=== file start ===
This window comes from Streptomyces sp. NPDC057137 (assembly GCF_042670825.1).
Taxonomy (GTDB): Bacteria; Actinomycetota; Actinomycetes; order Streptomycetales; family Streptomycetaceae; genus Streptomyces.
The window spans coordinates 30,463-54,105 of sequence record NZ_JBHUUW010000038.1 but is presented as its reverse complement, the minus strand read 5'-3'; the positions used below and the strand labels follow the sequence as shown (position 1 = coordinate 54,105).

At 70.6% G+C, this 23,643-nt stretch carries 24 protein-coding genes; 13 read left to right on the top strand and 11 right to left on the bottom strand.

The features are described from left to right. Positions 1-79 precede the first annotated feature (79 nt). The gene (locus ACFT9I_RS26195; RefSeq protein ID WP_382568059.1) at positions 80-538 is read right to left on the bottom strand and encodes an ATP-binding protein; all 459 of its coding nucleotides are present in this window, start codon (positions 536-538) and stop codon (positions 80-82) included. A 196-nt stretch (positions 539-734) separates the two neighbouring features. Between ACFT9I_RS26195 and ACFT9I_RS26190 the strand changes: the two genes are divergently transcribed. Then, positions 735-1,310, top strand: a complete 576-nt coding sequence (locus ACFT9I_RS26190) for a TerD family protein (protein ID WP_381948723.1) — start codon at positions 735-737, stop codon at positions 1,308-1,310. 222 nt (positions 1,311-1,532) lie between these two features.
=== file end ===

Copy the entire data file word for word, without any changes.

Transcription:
This window comes from Streptomyces sp. NPDC057137 (assembly GCF_042670825.1).
Taxonomy (GTDB): Bacteria; Actinomycetota; Actinomycetes; order Streptomycetales; family Streptomycetaceae; genus Streptomyces.
The window spans coordinates 30,463-54,105 of sequence record NZ_JBHUUW010000038.1 but is presented as its reverse complement, the minus strand read 5'-3'; the positions used below and the strand labels follow the sequence as shown (position 1 = coordinate 54,105).

At 70.6% G+C, this 23,643-nt stretch carries 24 protein-coding genes; 13 read left to right on the top strand and 11 right to left on the bottom strand.

The features are described from left to right. Positions 1-79 precede the first annotated feature (79 nt). The gene (locus ACFT9I_RS26195; RefSeq protein ID WP_382568059.1) at positions 80-538 is read right to left on the bottom strand and encodes an ATP-binding protein; all 459 of its coding nucleotides are present in this window, start codon (positions 536-538) and stop codon (positions 80-82) included. A 196-nt stretch (positions 539-734) separates the two neighbouring features. Between ACFT9I_RS26195 and ACFT9I_RS26190 the strand changes: the two genes are divergently transcribed. Then, positions 735-1,310, top strand: a complete 576-nt coding sequence (locus ACFT9I_RS26190) for a TerD family protein (protein ID WP_381948723.1) — start codon at positions 735-737, stop codon at positions 1,308-1,310. 222 nt (positions 1,311-1,532) lie between these two features.